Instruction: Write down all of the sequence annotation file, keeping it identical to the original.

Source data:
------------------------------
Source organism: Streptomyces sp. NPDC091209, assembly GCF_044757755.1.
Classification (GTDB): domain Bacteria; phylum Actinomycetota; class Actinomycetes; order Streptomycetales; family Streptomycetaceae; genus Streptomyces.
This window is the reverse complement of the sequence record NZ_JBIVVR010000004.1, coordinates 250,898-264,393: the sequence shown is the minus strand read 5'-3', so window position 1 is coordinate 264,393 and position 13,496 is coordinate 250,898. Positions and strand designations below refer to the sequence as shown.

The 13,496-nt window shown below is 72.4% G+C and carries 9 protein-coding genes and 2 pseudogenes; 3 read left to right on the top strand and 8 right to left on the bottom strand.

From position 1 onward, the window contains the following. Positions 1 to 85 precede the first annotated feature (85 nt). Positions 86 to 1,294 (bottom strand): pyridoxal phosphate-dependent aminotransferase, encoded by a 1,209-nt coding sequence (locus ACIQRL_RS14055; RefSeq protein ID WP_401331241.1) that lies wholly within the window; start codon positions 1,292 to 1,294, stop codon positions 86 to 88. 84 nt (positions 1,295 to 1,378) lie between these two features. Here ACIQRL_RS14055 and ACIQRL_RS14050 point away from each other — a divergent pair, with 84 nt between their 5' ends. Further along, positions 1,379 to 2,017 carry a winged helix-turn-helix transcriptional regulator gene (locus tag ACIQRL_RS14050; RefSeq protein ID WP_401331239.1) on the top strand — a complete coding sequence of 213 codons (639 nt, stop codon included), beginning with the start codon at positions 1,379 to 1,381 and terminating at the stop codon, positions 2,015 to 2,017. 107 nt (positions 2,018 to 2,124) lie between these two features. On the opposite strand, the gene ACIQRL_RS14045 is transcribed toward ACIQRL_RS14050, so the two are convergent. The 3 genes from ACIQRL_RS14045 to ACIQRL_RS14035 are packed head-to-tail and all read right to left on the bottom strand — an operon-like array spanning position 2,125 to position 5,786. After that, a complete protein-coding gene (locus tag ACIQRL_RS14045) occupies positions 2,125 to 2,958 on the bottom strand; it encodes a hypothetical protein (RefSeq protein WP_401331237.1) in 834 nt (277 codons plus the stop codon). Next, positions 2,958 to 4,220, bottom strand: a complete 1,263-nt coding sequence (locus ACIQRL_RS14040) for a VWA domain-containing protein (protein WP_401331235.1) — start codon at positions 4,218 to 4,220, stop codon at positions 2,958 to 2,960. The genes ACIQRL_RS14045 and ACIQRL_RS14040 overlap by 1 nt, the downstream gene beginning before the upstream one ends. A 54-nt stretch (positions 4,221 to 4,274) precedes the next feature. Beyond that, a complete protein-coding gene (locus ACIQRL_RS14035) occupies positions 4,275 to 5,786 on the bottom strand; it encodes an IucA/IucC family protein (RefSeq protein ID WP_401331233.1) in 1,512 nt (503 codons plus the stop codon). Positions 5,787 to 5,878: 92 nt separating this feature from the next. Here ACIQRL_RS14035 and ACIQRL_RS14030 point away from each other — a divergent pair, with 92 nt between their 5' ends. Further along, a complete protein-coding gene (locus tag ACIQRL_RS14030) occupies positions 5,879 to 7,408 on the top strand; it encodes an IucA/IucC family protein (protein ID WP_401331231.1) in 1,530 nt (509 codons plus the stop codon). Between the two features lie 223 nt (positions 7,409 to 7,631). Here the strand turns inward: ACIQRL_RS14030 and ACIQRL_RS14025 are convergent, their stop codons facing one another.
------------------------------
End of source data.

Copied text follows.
Source organism: Streptomyces sp. NPDC091209, assembly GCF_044757755.1.
Classification (GTDB): domain Bacteria; phylum Actinomycetota; class Actinomycetes; order Streptomycetales; family Streptomycetaceae; genus Streptomyces.
This window is the reverse complement of the sequence record NZ_JBIVVR010000004.1, coordinates 250,898-264,393: the sequence shown is the minus strand read 5'-3', so window position 1 is coordinate 264,393 and position 13,496 is coordinate 250,898. Positions and strand designations below refer to the sequence as shown.

The 13,496-nt window shown below is 72.4% G+C and carries 9 protein-coding genes and 2 pseudogenes; 3 read left to right on the top strand and 8 right to left on the bottom strand.

From position 1 onward, the window contains the following. Positions 1 to 85 precede the first annotated feature (85 nt). Positions 86 to 1,294 (bottom strand): pyridoxal phosphate-dependent aminotransferase, encoded by a 1,209-nt coding sequence (locus ACIQRL_RS14055; RefSeq protein ID WP_401331241.1) that lies wholly within the window; start codon positions 1,292 to 1,294, stop codon positions 86 to 88. 84 nt (positions 1,295 to 1,378) lie between these two features. Here ACIQRL_RS14055 and ACIQRL_RS14050 point away from each other — a divergent pair, with 84 nt between their 5' ends. Further along, positions 1,379 to 2,017 carry a winged helix-turn-helix transcriptional regulator gene (locus tag ACIQRL_RS14050; RefSeq protein ID WP_401331239.1) on the top strand — a complete coding sequence of 213 codons (639 nt, stop codon included), beginning with the start codon at positions 1,379 to 1,381 and terminating at the stop codon, positions 2,015 to 2,017. 107 nt (positions 2,018 to 2,124) lie between these two features. On the opposite strand, the gene ACIQRL_RS14045 is transcribed toward ACIQRL_RS14050, so the two are convergent. The 3 genes from ACIQRL_RS14045 to ACIQRL_RS14035 are packed head-to-tail and all read right to left on the bottom strand — an operon-like array spanning position 2,125 to position 5,786. After that, a complete protein-coding gene (locus tag ACIQRL_RS14045) occupies positions 2,125 to 2,958 on the bottom strand; it encodes a hypothetical protein (RefSeq protein WP_401331237.1) in 834 nt (277 codons plus the stop codon). Next, positions 2,958 to 4,220, bottom strand: a complete 1,263-nt coding sequence (locus ACIQRL_RS14040) for a VWA domain-containing protein (protein WP_401331235.1) — start codon at positions 4,218 to 4,220, stop codon at positions 2,958 to 2,960. The genes ACIQRL_RS14045 and ACIQRL_RS14040 overlap by 1 nt, the downstream gene beginning before the upstream one ends. A 54-nt stretch (positions 4,221 to 4,274) precedes the next feature. Beyond that, a complete protein-coding gene (locus ACIQRL_RS14035) occupies positions 4,275 to 5,786 on the bottom strand; it encodes an IucA/IucC family protein (RefSeq protein ID WP_401331233.1) in 1,512 nt (503 codons plus the stop codon). Positions 5,787 to 5,878: 92 nt separating this feature from the next. Here ACIQRL_RS14035 and ACIQRL_RS14030 point away from each other — a divergent pair, with 92 nt between their 5' ends. Further along, a complete protein-coding gene (locus tag ACIQRL_RS14030) occupies positions 5,879 to 7,408 on the top strand; it encodes an IucA/IucC family protein (protein ID WP_401331231.1) in 1,530 nt (509 codons plus the stop codon). Between the two features lie 223 nt (positions 7,409 to 7,631). Here the strand turns inward: ACIQRL_RS14030 and ACIQRL_RS14025 are convergent, their stop codons facing one another.